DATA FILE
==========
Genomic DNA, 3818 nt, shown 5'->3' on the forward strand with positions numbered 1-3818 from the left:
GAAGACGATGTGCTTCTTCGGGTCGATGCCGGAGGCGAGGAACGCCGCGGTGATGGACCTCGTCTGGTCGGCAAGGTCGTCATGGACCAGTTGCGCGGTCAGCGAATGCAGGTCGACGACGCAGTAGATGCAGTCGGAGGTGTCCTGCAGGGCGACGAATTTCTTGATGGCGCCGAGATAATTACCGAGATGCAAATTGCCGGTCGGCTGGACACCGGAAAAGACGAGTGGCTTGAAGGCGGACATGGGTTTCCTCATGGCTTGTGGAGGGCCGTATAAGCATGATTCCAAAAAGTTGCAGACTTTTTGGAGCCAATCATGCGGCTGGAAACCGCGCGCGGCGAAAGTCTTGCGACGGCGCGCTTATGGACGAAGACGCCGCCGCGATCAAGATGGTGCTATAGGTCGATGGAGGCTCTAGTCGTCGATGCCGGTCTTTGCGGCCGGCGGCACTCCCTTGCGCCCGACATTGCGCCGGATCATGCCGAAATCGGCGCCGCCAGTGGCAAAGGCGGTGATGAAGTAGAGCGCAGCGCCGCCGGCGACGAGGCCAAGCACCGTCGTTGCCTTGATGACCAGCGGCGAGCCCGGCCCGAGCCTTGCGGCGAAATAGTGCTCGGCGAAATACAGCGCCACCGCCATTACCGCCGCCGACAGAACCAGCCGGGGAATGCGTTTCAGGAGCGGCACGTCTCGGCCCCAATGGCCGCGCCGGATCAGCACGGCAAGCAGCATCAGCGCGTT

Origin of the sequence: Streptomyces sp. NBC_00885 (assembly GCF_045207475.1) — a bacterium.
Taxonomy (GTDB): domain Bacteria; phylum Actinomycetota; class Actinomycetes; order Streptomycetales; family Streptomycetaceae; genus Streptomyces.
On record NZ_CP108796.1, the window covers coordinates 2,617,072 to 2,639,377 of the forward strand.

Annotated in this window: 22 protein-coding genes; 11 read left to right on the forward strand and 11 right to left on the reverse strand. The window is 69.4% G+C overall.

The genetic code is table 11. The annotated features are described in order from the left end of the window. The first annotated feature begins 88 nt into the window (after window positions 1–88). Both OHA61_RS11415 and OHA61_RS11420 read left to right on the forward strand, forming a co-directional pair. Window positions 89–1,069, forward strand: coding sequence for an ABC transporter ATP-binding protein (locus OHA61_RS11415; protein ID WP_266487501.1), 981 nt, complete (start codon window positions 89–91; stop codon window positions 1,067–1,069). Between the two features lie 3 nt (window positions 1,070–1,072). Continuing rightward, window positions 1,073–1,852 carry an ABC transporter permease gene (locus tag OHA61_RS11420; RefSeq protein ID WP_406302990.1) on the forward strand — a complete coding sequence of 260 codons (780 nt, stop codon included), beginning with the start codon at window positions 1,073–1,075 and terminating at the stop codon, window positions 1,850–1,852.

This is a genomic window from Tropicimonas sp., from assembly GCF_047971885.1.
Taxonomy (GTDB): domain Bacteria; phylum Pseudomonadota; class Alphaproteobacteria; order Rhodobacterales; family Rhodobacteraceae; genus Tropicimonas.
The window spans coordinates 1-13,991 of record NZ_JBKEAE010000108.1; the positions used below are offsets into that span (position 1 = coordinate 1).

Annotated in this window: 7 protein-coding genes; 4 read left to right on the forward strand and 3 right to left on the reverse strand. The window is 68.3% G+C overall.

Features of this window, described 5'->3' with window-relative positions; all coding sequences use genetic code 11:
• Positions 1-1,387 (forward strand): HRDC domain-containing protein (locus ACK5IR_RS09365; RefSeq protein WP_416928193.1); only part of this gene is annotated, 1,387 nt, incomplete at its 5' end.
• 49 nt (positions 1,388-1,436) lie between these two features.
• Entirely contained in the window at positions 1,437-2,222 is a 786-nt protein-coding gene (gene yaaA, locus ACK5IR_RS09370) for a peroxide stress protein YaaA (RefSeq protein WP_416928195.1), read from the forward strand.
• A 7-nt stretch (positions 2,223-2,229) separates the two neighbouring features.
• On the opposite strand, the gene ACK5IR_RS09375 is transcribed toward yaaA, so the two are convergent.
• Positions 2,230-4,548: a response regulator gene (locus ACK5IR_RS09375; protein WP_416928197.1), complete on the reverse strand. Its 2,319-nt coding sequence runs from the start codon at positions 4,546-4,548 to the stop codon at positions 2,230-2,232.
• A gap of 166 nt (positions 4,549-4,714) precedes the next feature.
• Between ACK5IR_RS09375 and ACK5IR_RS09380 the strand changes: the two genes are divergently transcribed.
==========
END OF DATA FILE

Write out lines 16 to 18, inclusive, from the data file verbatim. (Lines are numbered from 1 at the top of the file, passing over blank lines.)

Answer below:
• A 7-nt stretch (positions 2,223-2,229) separates the two neighbouring features.
• On the opposite strand, the gene ACK5IR_RS09375 is transcribed toward yaaA, so the two are convergent.
• Positions 2,230-4,548: a response regulator gene (locus ACK5IR_RS09375; protein WP_416928197.1), complete on the reverse strand. Its 2,319-nt coding sequence runs from the start codon at positions 4,546-4,548 to the stop codon at positions 2,230-2,232.